6. Of course, I love Jane Austen’s Emma the best of all. Since I just finished re-reading it again last week in preparation for the PBS version, I agree that Romola Garai has the spirit of the real Emma. I had more trouble seeing the other actresses inhabit the role than I am currently having with Garai, so she gets my vote! I’m thoroughly enjoying the new Emma on PBS and am looking forward to next week’s conclusion.


  7. ** I love reading all your posts, but I picked up a spelling mistake and I thought I would tell you, hope that’s ok?!?

    ** In the 3rd paragraph you write, “shelf-conceited’ :)


  8. This is an excellent post! I like the newest Emma best–despite the lack of original Emma lines and the rearranging of the plot, I felt like that actress was most like the person I imagined in my head while reading the book. (I even imagined Emma being a sort of “actress” in her own world, thus the funny facial expressions.)
    My second favorite is Cher, though, definitely.


  9. My BFF called right at the beginning of the 3rd episode and didn’t take the hint that I was watching Emma. But people are more important than television shows, right? I’m so thankful for iTunes. They have Emma featured as a dramatic TV show and season pass was only around $7. Cheaper than going to the movies.


  10. Thanks for a very well-written, in-depth and insightful analysis of the character of Emma. I’d like to think that JA likes her because of her honesty and readiness to admit faults, to own up to her errant way. I’ve enjoyed this new BBC production. I think Romola Garai is the best Emma I’ve seen, so far. Her animated facial expressions, which some find overly-exerted, are just right for a comedy like this. But I know, sometimes she just opens her eyes a bit too much like they’re almost popping out, making it one comedic effect which could well be unintended.


    1. Hi Arti, nice to see you. Thanks for your complements. *blush* Emma does redeam herself in the end by admitting her blunders. I also like that honesty that Austen gave her. I like Romola too. Just wished she had contained herself a bit more. My strongest objection to this new adaptation was the script. Very little of Austen’s great language. A great loss IMHO.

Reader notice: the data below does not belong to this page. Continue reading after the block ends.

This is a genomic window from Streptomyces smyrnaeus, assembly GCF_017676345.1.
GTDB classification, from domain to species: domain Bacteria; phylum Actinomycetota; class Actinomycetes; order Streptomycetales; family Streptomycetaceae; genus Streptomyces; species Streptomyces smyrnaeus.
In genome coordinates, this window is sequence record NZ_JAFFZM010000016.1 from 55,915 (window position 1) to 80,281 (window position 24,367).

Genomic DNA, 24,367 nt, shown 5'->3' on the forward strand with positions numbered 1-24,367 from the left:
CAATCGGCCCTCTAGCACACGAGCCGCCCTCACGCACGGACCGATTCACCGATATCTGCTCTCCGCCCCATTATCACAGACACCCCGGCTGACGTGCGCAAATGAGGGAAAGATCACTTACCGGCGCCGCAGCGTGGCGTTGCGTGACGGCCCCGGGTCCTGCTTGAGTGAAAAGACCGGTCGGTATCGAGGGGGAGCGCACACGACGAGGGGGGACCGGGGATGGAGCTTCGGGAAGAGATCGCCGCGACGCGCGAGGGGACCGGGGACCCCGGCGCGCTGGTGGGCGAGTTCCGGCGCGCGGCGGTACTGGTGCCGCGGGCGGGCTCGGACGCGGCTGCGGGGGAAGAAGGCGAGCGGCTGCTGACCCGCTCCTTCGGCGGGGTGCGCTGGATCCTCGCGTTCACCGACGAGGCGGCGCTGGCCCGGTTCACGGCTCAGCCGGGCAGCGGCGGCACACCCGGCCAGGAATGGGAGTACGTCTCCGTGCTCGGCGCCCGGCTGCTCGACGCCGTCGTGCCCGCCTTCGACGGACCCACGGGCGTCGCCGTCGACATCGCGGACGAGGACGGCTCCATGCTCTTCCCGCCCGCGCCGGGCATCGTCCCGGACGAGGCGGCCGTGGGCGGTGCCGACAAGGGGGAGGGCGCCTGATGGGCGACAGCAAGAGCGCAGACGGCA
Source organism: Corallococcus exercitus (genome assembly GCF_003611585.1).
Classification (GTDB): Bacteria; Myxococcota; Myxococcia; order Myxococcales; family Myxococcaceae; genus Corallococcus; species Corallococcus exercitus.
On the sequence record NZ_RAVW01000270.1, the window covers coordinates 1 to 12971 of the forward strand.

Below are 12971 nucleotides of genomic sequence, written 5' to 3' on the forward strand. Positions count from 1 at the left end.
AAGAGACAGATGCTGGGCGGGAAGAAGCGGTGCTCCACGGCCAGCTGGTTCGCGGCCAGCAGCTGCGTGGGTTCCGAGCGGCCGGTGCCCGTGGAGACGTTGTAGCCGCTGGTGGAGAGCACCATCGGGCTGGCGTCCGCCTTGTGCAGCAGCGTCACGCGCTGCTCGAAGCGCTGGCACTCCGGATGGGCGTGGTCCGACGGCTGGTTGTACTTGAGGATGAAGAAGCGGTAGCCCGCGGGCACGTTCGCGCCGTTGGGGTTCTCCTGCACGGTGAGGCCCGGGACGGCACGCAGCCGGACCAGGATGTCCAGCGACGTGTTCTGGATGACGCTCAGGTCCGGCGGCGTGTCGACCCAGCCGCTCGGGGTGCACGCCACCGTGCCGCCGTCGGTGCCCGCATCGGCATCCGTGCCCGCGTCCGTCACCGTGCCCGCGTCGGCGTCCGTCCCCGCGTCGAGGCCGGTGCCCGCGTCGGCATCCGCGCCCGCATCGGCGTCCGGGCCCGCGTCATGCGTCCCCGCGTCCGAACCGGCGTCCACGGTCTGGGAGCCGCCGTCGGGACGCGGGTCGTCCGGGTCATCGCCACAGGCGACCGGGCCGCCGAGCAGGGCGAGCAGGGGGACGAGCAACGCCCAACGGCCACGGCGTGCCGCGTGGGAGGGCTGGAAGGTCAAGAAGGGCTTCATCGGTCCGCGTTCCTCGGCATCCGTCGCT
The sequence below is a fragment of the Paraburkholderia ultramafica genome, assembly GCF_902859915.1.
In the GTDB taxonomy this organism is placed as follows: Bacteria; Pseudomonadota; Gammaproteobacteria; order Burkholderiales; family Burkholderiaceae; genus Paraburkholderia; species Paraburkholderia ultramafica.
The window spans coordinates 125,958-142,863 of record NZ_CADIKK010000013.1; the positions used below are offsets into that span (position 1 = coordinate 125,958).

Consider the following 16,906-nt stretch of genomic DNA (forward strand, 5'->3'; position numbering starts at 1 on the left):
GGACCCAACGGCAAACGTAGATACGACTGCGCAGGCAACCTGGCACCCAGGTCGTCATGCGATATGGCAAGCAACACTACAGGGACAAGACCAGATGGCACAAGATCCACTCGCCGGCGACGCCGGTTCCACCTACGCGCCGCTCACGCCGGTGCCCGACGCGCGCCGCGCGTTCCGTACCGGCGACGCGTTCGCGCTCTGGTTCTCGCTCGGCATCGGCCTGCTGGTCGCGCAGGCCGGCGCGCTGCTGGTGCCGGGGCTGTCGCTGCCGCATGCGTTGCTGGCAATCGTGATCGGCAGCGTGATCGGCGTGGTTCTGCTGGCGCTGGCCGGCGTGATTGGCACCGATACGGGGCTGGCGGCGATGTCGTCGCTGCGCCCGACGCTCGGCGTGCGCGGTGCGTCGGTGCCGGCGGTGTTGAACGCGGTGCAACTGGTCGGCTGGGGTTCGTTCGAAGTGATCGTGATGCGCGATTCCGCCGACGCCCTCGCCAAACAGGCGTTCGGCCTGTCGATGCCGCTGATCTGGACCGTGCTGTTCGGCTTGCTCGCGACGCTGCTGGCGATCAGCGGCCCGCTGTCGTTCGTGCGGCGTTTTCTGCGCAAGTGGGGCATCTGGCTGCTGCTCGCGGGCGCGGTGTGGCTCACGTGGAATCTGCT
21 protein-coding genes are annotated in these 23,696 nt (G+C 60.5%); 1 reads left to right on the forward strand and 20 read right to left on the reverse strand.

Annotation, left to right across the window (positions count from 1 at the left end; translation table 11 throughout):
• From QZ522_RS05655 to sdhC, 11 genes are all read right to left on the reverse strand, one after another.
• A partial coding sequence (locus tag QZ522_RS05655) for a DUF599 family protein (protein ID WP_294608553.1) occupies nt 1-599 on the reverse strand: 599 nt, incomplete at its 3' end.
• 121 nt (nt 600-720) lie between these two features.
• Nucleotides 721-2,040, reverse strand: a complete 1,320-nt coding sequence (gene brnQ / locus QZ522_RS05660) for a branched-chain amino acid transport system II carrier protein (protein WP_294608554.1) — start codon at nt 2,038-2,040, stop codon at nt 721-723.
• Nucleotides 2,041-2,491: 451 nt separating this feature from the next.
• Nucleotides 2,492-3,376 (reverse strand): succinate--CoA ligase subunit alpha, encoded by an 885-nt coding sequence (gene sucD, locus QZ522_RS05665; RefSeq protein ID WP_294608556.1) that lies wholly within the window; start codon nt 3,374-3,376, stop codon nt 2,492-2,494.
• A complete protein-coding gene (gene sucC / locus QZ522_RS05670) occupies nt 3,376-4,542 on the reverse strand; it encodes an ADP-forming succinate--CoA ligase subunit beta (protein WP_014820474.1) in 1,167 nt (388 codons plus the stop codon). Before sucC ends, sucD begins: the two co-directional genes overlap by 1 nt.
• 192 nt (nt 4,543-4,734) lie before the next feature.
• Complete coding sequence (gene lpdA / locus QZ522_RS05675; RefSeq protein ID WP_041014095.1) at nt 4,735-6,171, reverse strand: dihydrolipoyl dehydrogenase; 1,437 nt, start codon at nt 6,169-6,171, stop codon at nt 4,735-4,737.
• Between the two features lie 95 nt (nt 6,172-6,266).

11. I have loved the story of Emma for a long time and appreciate all of the versions I have seen (haven’t seen the 1970’s yet) for the different takes on the story they bring. Up until this point, I think I preferred the Kate B. version because it seemed the most “accurate” in feel although Mr. Knightley seemed a bit too angry at times and Emma a bit bratty. Gwyneth was just too perfect, like a character, not flesh and blood. I find it amusing that the very thing that Romola Garai is being most criticized for – exaggerated facial expressions and ungainly movements – is the very thing that I love about her performance. I think that perhaps since the very language of Jane Austen is more formal than we use today, many people think that all people acted in formal ways all of the time in her day and were not “real people”. The very point of Emma is the growing up of the main character. At the beginning of the book, she is a young girl with a too high opinion of herself fed by (almost) all around her and Romola played her as a young girl. She is the big and favorite fish in a very small pond. It is the reappearance of Jane and the arrival of Mrs. Elton and Frank that bring new ideas into Highbury and make Emma check her own behavior and reassess her own opinions of herself. She grows up as the book goes on and Romola showed that in the way she “calmed” the actions of her portrayal down. I loved that. Of course, who can’t help fall in love with Mr. Knightley and he is just played to perfection by Jonny Lee Miller with the right blend of criticism and kindness. My only complaint – the scenes deleted by Masterpiece Theatre. Can’t wait until my dvd arrrives!!


  12. Actually, I can’t really see Gwenyth Paltrow’s Emma as a “mischievous altruist”. For me, her Emma comes very close to how she is described in Austen’s novel. She seemed too much of the busybody – especially in regard to Harriet Smith’s life.


    1. I agree. I much prefer Paltrow’s Emma over the 2009 version. The newer version is out of style in my opinion, much more like a soap opera than a regency style piece. In that last version Emma is sensual, emotional, cries often, which is the opposite of Emma Woodhouse. I think the 1996’s Emma is much more faithful to the book. Paltrow’s Emma is fundamentally elegant -something that is missing in most other versions-, restrained and with a sense of morality that coincides with how Austen described her. Emma Woodhouse is not intentionally mean or vain, but conscious of her position in a highly stratified society, which is not the same. I would like to see a version that is still more faithful to the book, with status differences as marked as Austen describe them, which is what I find interesting when reading Austen.

      Liked by 1 person